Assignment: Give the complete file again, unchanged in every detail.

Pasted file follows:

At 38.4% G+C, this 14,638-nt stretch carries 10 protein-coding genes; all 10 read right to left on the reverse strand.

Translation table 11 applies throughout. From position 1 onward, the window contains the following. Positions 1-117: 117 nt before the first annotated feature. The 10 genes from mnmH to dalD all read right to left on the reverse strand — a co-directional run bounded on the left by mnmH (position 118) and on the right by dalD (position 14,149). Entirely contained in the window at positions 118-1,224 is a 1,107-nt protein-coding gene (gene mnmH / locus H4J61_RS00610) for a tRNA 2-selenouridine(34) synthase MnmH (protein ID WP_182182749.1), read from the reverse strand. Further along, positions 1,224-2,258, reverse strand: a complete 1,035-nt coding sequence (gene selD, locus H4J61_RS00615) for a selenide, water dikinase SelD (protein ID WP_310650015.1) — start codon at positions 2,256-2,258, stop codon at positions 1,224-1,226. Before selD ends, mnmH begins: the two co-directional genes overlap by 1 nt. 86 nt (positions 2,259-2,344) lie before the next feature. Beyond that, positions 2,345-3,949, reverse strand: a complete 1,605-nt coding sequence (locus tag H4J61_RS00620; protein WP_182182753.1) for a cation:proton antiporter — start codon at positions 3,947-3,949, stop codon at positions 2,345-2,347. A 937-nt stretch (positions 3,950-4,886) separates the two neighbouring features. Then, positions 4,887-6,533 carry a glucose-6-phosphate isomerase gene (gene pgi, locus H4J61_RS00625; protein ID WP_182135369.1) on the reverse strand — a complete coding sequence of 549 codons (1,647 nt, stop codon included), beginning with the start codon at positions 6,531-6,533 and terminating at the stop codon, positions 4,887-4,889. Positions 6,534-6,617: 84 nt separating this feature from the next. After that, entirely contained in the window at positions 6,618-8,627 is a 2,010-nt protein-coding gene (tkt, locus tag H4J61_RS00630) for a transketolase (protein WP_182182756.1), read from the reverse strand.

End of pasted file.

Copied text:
At 38.4% G+C, this 14,638-nt stretch carries 10 protein-coding genes; all 10 read right to left on the reverse strand.

Translation table 11 applies throughout. From position 1 onward, the window contains the following. Positions 1-117: 117 nt before the first annotated feature. The 10 genes from mnmH to dalD all read right to left on the reverse strand — a co-directional run bounded on the left by mnmH (position 118) and on the right by dalD (position 14,149). Entirely contained in the window at positions 118-1,224 is a 1,107-nt protein-coding gene (gene mnmH / locus H4J61_RS00610) for a tRNA 2-selenouridine(34) synthase MnmH (protein ID WP_182182749.1), read from the reverse strand. Further along, positions 1,224-2,258, reverse strand: a complete 1,035-nt coding sequence (gene selD, locus H4J61_RS00615) for a selenide, water dikinase SelD (protein ID WP_310650015.1) — start codon at positions 2,256-2,258, stop codon at positions 1,224-1,226. Before selD ends, mnmH begins: the two co-directional genes overlap by 1 nt. 86 nt (positions 2,259-2,344) lie before the next feature. Beyond that, positions 2,345-3,949, reverse strand: a complete 1,605-nt coding sequence (locus tag H4J61_RS00620; protein WP_182182753.1) for a cation:proton antiporter — start codon at positions 3,947-3,949, stop codon at positions 2,345-2,347. A 937-nt stretch (positions 3,950-4,886) separates the two neighbouring features. Then, positions 4,887-6,533 carry a glucose-6-phosphate isomerase gene (gene pgi, locus H4J61_RS00625; protein ID WP_182135369.1) on the reverse strand — a complete coding sequence of 549 codons (1,647 nt, stop codon included), beginning with the start codon at positions 6,531-6,533 and terminating at the stop codon, positions 4,887-4,889. Positions 6,534-6,617: 84 nt separating this feature from the next. After that, entirely contained in the window at positions 6,618-8,627 is a 2,010-nt protein-coding gene (tkt, locus tag H4J61_RS00630) for a transketolase (protein WP_182182756.1), read from the reverse strand.